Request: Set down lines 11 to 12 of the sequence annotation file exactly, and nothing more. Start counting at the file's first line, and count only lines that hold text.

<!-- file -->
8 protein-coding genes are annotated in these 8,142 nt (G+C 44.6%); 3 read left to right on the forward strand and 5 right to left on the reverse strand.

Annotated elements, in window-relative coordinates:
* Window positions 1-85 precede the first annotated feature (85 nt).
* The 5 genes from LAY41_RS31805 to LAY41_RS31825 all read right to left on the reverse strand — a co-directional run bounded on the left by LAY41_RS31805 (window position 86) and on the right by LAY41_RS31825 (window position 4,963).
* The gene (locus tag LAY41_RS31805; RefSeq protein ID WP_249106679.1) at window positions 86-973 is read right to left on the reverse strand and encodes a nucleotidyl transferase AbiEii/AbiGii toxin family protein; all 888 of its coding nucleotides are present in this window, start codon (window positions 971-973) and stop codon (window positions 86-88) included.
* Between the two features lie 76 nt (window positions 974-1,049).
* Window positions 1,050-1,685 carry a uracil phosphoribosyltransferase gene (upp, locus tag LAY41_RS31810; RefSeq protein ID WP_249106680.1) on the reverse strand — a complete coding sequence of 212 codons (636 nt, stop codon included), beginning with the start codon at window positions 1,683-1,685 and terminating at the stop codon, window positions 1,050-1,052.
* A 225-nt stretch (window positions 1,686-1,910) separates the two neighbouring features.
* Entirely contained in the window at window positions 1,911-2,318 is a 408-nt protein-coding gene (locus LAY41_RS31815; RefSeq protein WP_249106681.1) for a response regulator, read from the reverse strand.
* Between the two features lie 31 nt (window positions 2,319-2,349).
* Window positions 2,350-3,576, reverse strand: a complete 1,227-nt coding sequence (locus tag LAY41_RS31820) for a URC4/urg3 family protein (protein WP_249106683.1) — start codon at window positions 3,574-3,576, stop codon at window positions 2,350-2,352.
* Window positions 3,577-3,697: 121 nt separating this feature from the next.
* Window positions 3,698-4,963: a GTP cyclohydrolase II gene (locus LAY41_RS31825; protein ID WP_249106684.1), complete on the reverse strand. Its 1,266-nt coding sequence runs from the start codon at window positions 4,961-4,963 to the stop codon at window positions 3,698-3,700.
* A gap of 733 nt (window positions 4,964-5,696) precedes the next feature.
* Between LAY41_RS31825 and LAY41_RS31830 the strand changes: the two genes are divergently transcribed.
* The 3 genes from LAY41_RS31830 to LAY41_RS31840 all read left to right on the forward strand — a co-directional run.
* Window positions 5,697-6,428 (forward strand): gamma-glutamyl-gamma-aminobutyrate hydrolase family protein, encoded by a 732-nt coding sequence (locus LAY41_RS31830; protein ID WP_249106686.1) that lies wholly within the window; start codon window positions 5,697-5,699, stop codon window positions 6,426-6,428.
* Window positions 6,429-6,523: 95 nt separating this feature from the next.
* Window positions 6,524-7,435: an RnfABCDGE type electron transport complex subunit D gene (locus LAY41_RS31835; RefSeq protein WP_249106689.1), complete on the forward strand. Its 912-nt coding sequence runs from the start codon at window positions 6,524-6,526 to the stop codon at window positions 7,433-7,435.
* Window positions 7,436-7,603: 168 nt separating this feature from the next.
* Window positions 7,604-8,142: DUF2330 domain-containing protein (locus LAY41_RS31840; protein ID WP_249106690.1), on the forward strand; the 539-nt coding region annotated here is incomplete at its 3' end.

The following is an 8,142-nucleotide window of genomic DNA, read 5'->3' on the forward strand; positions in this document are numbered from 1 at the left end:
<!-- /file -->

* Window positions 2,350-3,576, reverse strand: a complete 1,227-nt coding sequence (locus tag LAY41_RS31820) for a URC4/urg3 family protein (protein WP_249106683.1) — start codon at window positions 3,574-3,576, stop codon at window positions 2,350-2,352.
* Window positions 3,577-3,697: 121 nt separating this feature from the next.